The accolades for South Carolina restaurants and products keep rolling in.
RJ Rockers, a Spartanburg-based craft brewery, will go global when Food Network Canada travels to the Palmetto State to film an episode of Pitchin’ In. The episode, set to air Mon. Jan. 30 at 11 p.m., will be centered on foods and beverages that use peach products, with RJ Rockers’ Son of a Peach brew being profiled.
The brewmasters use fresh, local peaches courtesy of the Yonce Brothers to create their unique unfiltered American wheat ale. According to Henry Depew, President of RJ Rockers, Chef Lynn, the star of Pitchin’ In, brought her crew to Spartanburg last August to film the episode. Depew says that he and the rest of the RJ Rockers staff had a great time, and that Chef Lynn cooked a delicious meal for everyone involved after the filming wrapped up.
For Depew and his brewery, which will celebrate its 15-year anniversary in April, being profiled was a humbling, enjoyable experience. “It showed that using local ingredients matters and people understand and notice that you’re doing something a little different,” he says.
Meanwhile, COAST Brewing Company was recently rewarded with a Good Food Award for two brews, their 32/50 Kolsch and HopArt IPA. The award is a trophy of sorts granted to “outstanding American food producers and the farmers who provide their ingredients.” For COAST owner Jaime Tenny, the Good Food competition was the best of both worlds. “You’re not only judged on if your beer tastes good,” she explains, “but it also took into account how it was produced and where the ingredients came from.” It’s the first time COAST has been recognized with the award for their efforts to use local products in their sustainable brewery.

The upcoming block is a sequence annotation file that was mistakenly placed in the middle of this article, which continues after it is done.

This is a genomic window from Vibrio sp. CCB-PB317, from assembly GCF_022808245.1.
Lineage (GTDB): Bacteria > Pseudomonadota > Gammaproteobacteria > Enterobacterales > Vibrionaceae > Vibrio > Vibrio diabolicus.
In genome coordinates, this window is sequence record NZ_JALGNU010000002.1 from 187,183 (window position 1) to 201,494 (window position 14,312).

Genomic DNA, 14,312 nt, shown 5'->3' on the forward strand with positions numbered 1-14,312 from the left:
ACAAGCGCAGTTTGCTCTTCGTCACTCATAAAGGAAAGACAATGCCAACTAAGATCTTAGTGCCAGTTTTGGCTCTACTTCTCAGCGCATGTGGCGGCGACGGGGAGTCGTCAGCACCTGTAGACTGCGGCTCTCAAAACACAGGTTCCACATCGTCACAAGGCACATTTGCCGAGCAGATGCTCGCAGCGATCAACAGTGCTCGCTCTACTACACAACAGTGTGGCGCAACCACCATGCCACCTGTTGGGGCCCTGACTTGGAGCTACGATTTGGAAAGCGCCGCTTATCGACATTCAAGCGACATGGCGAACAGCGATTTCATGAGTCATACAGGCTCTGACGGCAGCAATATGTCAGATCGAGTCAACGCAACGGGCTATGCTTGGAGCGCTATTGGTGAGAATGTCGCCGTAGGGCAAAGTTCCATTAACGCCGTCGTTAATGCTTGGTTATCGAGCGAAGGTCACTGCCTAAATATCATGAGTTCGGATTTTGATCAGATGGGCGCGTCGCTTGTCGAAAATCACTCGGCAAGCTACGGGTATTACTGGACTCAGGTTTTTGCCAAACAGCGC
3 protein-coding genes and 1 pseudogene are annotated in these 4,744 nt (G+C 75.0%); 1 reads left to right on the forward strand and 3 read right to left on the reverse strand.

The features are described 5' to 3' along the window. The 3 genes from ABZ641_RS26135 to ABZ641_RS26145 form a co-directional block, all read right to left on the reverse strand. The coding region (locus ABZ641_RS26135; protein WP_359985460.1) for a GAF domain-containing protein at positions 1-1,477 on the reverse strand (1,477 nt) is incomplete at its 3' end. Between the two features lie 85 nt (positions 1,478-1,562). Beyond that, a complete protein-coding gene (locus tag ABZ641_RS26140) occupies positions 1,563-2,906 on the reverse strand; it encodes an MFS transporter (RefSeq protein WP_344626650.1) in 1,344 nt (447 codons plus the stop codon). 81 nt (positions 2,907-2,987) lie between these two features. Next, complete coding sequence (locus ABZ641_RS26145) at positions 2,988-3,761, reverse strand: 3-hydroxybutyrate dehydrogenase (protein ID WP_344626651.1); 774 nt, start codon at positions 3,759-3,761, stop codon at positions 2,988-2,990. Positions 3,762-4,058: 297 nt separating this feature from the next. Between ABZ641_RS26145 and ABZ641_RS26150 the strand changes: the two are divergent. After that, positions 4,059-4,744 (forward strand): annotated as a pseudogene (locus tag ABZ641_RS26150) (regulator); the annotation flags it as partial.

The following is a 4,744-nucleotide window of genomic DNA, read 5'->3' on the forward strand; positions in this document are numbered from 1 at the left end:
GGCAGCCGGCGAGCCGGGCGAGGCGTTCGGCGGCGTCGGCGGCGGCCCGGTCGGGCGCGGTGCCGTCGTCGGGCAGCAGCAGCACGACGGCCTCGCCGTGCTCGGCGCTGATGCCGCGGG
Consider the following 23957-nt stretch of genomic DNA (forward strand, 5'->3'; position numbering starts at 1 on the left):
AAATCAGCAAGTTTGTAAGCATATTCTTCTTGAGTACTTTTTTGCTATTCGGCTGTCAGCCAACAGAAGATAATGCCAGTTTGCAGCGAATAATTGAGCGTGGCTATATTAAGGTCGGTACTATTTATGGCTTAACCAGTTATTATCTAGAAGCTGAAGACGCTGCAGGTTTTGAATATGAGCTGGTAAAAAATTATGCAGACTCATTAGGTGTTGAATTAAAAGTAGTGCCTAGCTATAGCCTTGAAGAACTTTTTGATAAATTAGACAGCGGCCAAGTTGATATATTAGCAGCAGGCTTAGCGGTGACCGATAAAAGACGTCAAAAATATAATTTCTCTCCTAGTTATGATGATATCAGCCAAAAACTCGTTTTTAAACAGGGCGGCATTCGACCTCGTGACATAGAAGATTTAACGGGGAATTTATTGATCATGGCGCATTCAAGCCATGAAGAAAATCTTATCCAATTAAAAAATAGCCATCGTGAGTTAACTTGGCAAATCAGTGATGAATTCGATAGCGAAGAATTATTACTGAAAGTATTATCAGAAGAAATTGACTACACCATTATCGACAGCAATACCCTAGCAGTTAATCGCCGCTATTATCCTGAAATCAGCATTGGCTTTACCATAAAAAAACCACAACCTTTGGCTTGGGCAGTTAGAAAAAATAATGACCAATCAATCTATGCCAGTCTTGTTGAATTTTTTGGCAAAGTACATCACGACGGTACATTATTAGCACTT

And fresh off of their appearance on the Cooking Channel’s Unique Eats, Cypress has also earned a Good Food Award for their Soppressata. It is the second time in as many years that the East Bay Street restaurant has received the award, and for Executive Chef Craig Deihl, it means they’re doing something right. However, Deihl doesn’t take all the credit. “We have the luxury of being able to buy great products from local farmers. Without [them], we wouldn’t have even gotten started making salami.”
And Closed for Business got some love in Draft Magazine as one of America’s 100 Best Beer Bars. For beverage director Aaron Lucas and his co-workers, the honor is very flattering. “We’re such a small, little bar, so it’s neat to have that kind of notoriety,” he says. Being that the draft emporium is only in their third year of operation, Lucas says the recognition is even sweeter. “We think it’s very cool, because that type of thing doesn’t typically happen for a while.”